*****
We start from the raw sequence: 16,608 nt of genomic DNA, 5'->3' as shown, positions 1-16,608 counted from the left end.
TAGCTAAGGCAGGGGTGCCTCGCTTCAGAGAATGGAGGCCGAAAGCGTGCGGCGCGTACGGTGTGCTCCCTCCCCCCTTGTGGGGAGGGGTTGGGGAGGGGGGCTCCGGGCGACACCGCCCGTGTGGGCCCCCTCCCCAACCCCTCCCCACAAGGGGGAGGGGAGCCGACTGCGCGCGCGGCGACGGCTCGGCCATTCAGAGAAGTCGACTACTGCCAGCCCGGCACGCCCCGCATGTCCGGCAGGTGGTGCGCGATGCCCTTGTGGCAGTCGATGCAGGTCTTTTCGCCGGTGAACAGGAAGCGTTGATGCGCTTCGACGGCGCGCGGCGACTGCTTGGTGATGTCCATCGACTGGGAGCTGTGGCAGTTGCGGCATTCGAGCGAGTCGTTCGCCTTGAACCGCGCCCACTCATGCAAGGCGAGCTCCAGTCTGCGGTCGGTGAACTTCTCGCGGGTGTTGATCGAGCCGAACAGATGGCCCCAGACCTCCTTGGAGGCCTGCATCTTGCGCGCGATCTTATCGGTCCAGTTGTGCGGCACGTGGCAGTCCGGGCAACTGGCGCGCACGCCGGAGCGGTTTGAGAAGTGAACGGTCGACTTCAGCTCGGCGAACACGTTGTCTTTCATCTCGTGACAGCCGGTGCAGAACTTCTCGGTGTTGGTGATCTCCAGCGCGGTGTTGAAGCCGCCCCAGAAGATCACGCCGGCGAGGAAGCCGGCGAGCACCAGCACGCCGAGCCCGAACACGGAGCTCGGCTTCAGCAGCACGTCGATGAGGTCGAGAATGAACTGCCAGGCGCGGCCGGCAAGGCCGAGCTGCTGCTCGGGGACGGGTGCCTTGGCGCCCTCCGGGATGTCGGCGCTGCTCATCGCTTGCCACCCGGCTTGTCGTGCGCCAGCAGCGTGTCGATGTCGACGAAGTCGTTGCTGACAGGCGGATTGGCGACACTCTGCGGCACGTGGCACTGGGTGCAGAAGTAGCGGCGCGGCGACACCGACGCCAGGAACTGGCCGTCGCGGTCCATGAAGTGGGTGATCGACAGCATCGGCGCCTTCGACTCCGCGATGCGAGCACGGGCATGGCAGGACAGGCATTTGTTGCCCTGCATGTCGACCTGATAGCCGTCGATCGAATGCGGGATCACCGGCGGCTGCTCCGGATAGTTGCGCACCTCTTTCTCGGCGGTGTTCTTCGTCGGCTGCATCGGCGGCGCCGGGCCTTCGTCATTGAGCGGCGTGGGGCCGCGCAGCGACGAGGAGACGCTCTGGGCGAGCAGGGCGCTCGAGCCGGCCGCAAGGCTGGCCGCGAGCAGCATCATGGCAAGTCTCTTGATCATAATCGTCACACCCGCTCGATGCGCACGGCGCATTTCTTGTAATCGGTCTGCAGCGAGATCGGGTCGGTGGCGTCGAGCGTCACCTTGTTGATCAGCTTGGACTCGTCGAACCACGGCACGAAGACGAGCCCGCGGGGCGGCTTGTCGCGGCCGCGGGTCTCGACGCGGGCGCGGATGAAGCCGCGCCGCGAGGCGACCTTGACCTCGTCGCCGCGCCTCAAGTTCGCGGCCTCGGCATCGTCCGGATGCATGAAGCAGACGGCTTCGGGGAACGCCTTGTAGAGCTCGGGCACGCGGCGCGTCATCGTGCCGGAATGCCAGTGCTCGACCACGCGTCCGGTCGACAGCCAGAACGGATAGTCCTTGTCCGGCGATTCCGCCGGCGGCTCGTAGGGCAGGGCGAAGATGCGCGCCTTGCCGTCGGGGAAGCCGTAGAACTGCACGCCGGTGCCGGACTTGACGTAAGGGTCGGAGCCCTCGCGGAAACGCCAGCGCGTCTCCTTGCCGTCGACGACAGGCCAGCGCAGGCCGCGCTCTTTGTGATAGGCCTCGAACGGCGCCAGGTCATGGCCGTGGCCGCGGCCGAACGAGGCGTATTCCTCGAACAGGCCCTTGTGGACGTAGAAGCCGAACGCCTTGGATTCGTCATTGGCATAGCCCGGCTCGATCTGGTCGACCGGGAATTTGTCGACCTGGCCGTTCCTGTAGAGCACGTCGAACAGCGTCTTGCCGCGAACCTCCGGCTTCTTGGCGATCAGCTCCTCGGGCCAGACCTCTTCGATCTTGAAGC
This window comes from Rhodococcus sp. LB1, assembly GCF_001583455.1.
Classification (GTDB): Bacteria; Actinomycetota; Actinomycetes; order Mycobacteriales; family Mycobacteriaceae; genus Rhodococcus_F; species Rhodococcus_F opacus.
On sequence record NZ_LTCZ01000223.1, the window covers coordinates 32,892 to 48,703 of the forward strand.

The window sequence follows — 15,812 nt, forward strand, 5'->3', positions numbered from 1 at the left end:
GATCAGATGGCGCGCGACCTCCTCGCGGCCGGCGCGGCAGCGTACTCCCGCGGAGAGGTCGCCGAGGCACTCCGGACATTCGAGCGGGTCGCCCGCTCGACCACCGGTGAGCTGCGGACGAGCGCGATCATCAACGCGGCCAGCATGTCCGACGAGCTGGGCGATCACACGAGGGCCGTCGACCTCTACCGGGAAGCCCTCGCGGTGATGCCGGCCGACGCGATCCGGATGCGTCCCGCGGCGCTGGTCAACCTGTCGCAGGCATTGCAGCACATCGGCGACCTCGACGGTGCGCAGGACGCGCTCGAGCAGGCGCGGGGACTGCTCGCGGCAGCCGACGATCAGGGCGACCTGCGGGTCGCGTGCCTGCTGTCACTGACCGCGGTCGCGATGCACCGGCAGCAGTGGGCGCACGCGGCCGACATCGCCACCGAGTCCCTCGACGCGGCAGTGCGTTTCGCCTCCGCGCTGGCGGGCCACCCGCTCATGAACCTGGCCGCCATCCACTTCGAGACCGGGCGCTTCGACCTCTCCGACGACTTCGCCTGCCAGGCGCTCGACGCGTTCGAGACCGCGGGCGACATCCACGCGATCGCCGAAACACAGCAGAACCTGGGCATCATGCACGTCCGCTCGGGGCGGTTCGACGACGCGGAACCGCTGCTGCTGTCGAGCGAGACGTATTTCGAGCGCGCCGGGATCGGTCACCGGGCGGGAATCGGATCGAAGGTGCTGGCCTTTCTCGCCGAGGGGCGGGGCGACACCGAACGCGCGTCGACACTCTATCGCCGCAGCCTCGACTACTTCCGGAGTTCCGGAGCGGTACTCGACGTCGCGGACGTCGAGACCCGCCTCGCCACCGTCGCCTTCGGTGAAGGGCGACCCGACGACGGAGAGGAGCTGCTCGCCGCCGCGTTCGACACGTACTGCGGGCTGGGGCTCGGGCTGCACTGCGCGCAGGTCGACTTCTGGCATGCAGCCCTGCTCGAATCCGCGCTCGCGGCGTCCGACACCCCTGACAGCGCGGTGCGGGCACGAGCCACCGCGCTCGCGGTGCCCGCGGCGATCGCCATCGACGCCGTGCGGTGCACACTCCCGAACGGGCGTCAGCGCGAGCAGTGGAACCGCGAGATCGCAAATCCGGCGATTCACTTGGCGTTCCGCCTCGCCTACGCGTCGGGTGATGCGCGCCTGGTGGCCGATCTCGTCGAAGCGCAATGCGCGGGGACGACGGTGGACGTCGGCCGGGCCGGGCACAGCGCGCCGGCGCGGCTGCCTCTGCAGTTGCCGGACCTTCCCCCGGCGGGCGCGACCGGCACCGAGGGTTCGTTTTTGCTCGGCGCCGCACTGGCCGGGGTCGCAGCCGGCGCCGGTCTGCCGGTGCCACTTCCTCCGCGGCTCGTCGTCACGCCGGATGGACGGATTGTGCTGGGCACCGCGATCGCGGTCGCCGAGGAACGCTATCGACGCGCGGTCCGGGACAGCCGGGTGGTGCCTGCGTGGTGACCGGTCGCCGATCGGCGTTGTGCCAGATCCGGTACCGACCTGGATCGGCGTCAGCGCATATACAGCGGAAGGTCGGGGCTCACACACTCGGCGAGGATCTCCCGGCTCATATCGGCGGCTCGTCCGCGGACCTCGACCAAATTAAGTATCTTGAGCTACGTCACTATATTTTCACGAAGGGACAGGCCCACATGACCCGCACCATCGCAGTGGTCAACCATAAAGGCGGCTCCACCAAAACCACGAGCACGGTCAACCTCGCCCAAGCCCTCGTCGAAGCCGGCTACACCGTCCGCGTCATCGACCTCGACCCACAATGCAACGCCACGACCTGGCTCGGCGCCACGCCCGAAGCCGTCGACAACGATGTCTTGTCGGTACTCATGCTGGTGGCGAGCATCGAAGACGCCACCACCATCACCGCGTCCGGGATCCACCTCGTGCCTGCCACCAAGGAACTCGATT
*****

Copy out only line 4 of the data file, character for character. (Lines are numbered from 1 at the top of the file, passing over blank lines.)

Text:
Classification (GTDB): Bacteria; Actinomycetota; Actinomycetes; order Mycobacteriales; family Mycobacteriaceae; genus Rhodococcus_F; species Rhodococcus_F opacus.